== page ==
Part II: AVADirect Clevo P170EM Gaming Notebook with GeForce GTX 680M

We took Clevo’s P170EM for a spin last week, equipped with a Radeon HD 7970M and a variety of other high-end options. Today we have our follow up where we use the same core hardware but with NVIDIA’s GTX 680M in place of AMD’s top mobile GPU. Now that we have an apples-to-apples comparison between the two fastest mobile GPUs, who can claim the mobile gaming crown?

For this second installment, we’ve taken some time to run additional gaming tests, we’ve updated the BIOS and rerun battery life numbers, and we take a detour into discussing drivers and GPU utilization figures. Having spent more time using the P170EM, I’ll also try to reevaluate the overall package in light of the above areas to see if I might have been a bit too harsh with my initial assessment. If you need a fast desktop replacement/gaming notebook, is Clevo the way to go?

Let’s start with a quick recap of the laptop hardware—everything is the same, other than the change in GPU and a slight difference in RAM (the brand, not the speed).

AVADirect Clevo P170EM Gaming Notebook Specifications
Processor Intel i7-3720QM
(Quad-core 2.60-3.60GHz, 6MB L3, 22nm, 45W)
Prolimatech PK-3 Thermal Compound
Chipset HM77
Memory Corsair Vengeance 8GB (2x4GB) DDR3-1600
(Running at 9-9-9-24-1T Timings)
Graphics Intel HD 4000
(16 EUs, up to 1250MHz)

NVIDIA GeForce GTX 680M 2GB GDDR5 (Optimus)
(1344 cores at 720MHz, 256-bit GDDR5-3600)
Display 17.3” WLED Matte 16:9 1080p (1920x1080)
(Chi Mei N173HGE, 72% Gamut)
Note: LCD upgrade currently not available
Storage 256GB SATA 6Gbps SSD (Crucial M4-CT256M4SSD2)
Optical Drive DVDRW (Slimtype DS8A8SH)
Networking 802.11n dual-band 450Mb WiFi (Intel Ultimate-N 6300)
Gigabit Ethernet (Realtek RTL8168/8111)
Audio Realtek ALC269
Stereo Speakers
Headphone/Microphone jacks
Capable of 5.1 digital output (HDMI)
Battery/Power 8-cell, 14.8V, 5200mAh, ~77Wh
FSP Group 220W Max AC Adapter (19.0V, 11.57A)
Front Side IR Port
Left Side Memory Card Reader
1 x USB 3.0/eSATA Combo
2 x USB 3.0
Gigabit Ethernet
Mini-FireWire (1394A)
Right Side DVDRW
1 x USB 2.0
Back Side 2 x Exhaust Vents (CPU/Chipset and GPU)
Dual-Link DVI-D
AC Power Connection
Kensington Lock
Operating System Windows 7 Home Premium 64-bit
Dimensions 16.22” x 10.87” x 1.65-1.79” (WxDxH)
(412mm x 276mm x 41.8-45.4mm)
Weight 8.58 lbs (3.9kg) (DVDRW + Single HDD)
Extras HD Webcam
102-key Keyboard with Standard 10-key
Configurable backlighting for keyboard (7 colors)
Memory Card Reader (MMC/MS Pro/SD)
Warranty Standard 1-year Warranty
$103 for 2-year Clevo Warranty
$211 for 3-year Clevo Warranty
Price Starting at ~$1489 (Oct. 12, 2012)
As configured: $2249 (with 1-year Warranty)

We’ve covered all of this previously, so we won’t dwell on things too much. Note that this laptop has a matte LCD, but when we first received our sample AVADirect listed a high gamut matte LCD option as a ~$150 upgrade. We’re not sure what panel is used for the standard matte LCD, but it's a "free" upgrade from the glossy panel at AVADirect so it may not deliver results quite as good as this panel. In a direct price comparison, the difference between the HD 7970M and the GTX 680M is currently $274, so we’re looking at $1975 vs. $2249 for the AMD vs. NVIDIA matchup; that’s a price difference of just under 14%, so ideally you’d want the GTX 680M to be at least 14% faster to warranty the upgrade.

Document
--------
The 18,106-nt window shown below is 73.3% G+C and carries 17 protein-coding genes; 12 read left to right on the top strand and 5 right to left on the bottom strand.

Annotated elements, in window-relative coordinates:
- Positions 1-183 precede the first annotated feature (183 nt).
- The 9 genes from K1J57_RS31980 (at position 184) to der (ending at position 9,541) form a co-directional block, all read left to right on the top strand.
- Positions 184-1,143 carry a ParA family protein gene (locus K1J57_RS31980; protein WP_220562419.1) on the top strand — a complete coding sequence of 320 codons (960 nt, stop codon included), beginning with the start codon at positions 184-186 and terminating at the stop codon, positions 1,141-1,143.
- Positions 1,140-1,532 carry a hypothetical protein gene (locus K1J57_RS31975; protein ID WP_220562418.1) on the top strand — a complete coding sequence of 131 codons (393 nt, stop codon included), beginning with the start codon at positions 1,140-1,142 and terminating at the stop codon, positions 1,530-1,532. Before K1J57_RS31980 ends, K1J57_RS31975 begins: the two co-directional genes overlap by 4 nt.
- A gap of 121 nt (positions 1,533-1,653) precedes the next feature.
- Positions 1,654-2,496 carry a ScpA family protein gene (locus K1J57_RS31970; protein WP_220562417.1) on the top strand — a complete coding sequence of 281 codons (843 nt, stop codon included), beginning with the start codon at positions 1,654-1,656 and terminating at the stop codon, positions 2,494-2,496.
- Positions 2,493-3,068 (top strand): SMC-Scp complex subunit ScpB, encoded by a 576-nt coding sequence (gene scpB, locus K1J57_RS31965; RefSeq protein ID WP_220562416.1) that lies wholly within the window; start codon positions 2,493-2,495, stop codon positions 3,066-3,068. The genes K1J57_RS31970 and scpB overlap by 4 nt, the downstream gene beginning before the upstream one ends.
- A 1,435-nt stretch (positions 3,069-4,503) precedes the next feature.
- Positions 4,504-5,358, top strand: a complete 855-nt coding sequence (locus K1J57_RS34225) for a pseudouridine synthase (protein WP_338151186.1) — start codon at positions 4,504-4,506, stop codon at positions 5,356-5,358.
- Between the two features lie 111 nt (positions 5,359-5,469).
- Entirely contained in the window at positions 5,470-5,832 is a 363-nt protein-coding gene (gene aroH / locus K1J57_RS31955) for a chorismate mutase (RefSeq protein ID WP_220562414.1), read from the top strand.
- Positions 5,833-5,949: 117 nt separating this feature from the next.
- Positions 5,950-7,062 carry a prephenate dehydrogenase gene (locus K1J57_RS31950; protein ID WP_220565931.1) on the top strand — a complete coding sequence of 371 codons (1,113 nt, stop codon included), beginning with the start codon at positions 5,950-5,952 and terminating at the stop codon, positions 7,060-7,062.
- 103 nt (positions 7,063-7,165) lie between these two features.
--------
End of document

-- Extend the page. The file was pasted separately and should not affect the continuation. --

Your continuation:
Second, we noted on the AMD unit that the Kingston HyperX RAM didn’t have a working profile for DDR3-1600 operation on the P170EM, but the Corsair memory addresses that “shortcoming”. In practice, outside of a few specific benchmarks (that are more theoretical than practical in nature), there’s no performance difference between DDR3-1333 and DDR3-1600, but with pricing being the same there’s also no reason I can see to opt for RAM that won’t run at 1600MHz in this particular notebook. In other words, we recommend getting the Corsair Vengeance RAM (or some other RAM that you know will run at 1600MHz).

Subjective Evaluation: Mea Culpa?
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  • Wolfpup - Tuesday, October 16, 2012 - link

    Yeah, I agree with everything there. It's...just disgusting to be insulting the author like that, and on top of that it's the commentor's "logic" that's iffy, not the authors.
  • krumme - Wednesday, October 17, 2012 - link

    "If this article compared two smartphones with the same numbers, would you make your same trollish complaint?"

    Yes. If a gamers phone was sold for 1150 usd compared to 1000 usd for exactly the same phone except gpu power.

    The total cost should be compared to the total benefit for the consumer. Even for a gamer, not everything is fps. There is a lot more to it when buying a machine. Therefore the argument is stupid.

    Jarred completely missed the total benefits, and only looked at the fps side. Thats okey, but then dont compare to the total cost. There is no consistency.
  • Wolfpup - Tuesday, October 16, 2012 - link